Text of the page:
Frequently Asked Questions

Q. What geographic area does the Club cover?

A. Our members and events are generally in and around the Grand Junction, Colorado area. We meet most often for stargazing at the Colorado National Monument, where there’s plenty of parking, nearby restrooms, a large picnic area, and camp sites a short walk away! We also meet on occasion at Colorado State Parks, like Highline Lake S.P. and Rifle Gap S.P.  – where the skies are nice and dark for astronomy. Like the Monument, the State Parks also have paved parking, on-site camping, and restrooms.

Q. Are your public stargazing events free?

A. Yes! The whole family is welcome!! Note that depending on where we have our public event there might be an entry fee required to enter a State or National Park. Did you know that you can get an inexpensive annual park pass to Colorado National Monument? Here’s more info:


Q. Do I need to bring a telescope to your public stargazing events?

A. No. We usually have several telescopes all setup, so there is no need to bring one. You are certainly welcome to bring your telescope and/or binoculars if you like. We can help you setup your telescope and even help you find celestial objects in the night sky.

Q. Can we operate the Club telescopes ourselves?

A. Please ask before touching the telescopes, and please make your children aware of this. Our club members generously bring their own telescopes to share with the public and they will gladly operate them for you. Some of these telescopes can be very expensive, and even irreplaceable. If you have questions about the operation of a particular telescope then please ask! We welcome your curiosity and appreciate your cooperation!!

Q. When should I arrive for your public stargazing events, and can I use a flashlight?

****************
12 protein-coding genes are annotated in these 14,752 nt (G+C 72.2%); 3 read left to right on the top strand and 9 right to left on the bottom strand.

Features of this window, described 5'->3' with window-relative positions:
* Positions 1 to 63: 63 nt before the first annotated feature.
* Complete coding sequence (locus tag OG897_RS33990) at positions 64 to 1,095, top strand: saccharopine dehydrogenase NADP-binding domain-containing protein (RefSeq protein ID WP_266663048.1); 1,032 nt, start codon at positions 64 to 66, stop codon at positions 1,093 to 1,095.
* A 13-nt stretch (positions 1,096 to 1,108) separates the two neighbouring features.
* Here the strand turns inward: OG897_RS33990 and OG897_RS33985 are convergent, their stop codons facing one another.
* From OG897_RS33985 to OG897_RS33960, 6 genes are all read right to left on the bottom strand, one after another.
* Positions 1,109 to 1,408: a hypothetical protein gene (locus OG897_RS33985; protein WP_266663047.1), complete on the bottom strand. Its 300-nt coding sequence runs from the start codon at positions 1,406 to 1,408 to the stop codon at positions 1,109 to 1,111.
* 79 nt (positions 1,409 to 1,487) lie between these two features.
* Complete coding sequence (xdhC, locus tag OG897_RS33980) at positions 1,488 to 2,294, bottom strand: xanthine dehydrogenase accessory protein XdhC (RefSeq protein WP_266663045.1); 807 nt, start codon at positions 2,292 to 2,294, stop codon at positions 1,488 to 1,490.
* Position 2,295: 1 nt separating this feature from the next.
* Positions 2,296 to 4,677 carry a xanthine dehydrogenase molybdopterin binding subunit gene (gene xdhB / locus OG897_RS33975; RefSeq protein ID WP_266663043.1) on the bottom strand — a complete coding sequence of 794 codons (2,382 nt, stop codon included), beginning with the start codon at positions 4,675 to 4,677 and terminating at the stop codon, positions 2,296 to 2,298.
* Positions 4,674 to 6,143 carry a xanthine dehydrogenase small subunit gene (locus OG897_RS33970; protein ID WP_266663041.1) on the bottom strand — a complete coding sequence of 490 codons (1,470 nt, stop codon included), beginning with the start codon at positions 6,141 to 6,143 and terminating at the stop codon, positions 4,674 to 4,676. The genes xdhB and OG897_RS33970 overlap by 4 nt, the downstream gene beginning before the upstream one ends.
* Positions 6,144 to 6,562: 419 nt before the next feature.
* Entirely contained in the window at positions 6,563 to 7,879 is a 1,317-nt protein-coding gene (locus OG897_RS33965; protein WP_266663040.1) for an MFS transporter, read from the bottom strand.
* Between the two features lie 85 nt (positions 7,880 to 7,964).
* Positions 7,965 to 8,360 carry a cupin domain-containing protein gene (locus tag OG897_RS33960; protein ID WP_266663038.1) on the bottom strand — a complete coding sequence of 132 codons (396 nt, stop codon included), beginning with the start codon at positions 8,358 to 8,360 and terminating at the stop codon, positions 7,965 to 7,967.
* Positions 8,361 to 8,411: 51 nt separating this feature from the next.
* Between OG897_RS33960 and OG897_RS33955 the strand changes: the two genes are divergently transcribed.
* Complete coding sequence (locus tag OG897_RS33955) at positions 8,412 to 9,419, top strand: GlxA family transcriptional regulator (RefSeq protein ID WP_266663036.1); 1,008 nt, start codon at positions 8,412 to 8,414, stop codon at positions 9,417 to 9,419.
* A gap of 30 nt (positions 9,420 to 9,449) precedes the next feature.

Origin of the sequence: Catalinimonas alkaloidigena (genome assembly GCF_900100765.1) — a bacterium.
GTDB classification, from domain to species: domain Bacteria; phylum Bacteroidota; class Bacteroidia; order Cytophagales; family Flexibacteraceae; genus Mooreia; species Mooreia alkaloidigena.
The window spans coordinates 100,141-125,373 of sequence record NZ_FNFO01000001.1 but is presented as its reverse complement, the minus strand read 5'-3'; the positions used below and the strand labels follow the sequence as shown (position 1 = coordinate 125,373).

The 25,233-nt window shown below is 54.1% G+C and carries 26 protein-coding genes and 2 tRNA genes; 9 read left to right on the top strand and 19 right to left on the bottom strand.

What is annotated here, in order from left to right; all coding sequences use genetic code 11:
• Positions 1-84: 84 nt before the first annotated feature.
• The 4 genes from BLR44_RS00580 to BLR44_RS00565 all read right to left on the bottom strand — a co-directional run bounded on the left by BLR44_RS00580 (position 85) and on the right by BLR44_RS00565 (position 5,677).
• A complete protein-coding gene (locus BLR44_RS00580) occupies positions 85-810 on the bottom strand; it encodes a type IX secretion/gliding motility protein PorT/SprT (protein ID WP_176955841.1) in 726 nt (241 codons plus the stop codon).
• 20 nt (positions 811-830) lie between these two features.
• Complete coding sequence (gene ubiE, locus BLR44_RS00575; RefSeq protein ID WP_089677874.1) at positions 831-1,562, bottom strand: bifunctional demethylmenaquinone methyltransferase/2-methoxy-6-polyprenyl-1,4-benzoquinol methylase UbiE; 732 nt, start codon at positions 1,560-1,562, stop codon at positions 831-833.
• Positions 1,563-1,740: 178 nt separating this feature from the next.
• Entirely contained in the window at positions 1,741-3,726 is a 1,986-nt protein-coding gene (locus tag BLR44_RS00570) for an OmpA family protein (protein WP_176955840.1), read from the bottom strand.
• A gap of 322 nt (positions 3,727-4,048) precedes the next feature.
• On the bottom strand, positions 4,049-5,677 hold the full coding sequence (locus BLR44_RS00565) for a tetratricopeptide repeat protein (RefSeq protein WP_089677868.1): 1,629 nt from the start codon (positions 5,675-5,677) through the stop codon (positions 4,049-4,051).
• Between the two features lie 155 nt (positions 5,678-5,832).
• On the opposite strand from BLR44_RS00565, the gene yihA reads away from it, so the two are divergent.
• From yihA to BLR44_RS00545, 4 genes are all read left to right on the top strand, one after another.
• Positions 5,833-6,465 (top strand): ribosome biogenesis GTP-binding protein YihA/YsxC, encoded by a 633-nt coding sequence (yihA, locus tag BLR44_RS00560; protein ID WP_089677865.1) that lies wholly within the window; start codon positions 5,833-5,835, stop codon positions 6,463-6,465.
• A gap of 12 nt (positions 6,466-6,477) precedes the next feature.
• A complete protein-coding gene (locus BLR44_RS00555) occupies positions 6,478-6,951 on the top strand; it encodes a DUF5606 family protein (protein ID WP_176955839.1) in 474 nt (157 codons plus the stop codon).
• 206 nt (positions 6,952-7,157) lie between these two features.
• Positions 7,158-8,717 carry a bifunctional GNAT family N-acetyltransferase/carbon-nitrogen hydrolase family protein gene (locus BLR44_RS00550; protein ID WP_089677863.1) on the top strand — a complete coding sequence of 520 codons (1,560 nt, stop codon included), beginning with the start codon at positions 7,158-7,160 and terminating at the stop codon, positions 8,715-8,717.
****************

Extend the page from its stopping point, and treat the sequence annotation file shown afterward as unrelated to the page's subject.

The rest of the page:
A. Arrive just after sunset. This will give you time to see the telescopes that we’ll have setup, ask questions, and see celestial objects that might be setting early in the evening. If you arrive when it’s already dark we ask (as a courtesy) that you keep headlights and flashlights from shining in the general direction of the telescopes. Red light flashlights are highly recommended for helping you move around safely in the dark because red light preserves night vision. Ask for assistance in turning your white-light flashlight into a red light – for night use.

Q. What should I bring for my own comfort?

A. If you would like to relax and enjoy stargazing for the evening then you might bring a chair, snacks, something to drink, comfortable shoes, and appropriate clothing for the evening’s weather. In warmer times of the year you should be prepared for mosquitoes and other flying insects. Long sleeves and long pants can help. Otherwise be prepared for cooler temperatures as the evening progresses. Layer your clothing and bring water or your favorite warm beverage. We want you and your family to be comfortable and have an enjoyable experience!

Q. I wear eyeglasses for reading. Do I need my eyeglasses to look through a telescope?

A. Yes and no. Bring your eyeglasses just in case the view through the telescope is difficult for you to focus. The owner of the telescope will be happy to adjust the eyepiece focus for your eyes. Just ask!

Q. Do I need to know where the constellations are or what planets might be visible?

A. No. We can show you all of those things – and more! Just bring your curiosity!!

Q. I have one of those planisphere things. Can you show me how to use it?

A. Absolutely! Bring it with you!! Many people now own portable devices with software that shows constellation maps of the night sky. These phones and tablets can be useful and educational, but please remember to set the display for the “night vision” or dim red viewing mode so the light from the screens will not disturb other observers. Similarly, please do not take flash photographs because the bright light will affect the night vision of others nearby.

Q. My family and I will arrive in our flying saucer. It’s an older Airstream Thermosphere 500 model that’s not too big. Is there enough room to land it in the parking area at Colorado National Monument?

A. Um, yes… Uhhh, shouldn’t be a problem if it’s not TOO big and doesn’t generate a powerful and widely-disbursed magnetic field. This would, of course, affect the alignment and/or integrity of our nearby METAL telescopes. Please try to arrive at sunset so we can help guide you in to a spot further away from the scopes. Your cooperation would be greatly appreciated! Oh, and the only Club member we have who really knows how to properly jump start the older Airstream 500’s has recently moved to Hawaii, so you’re on your own there.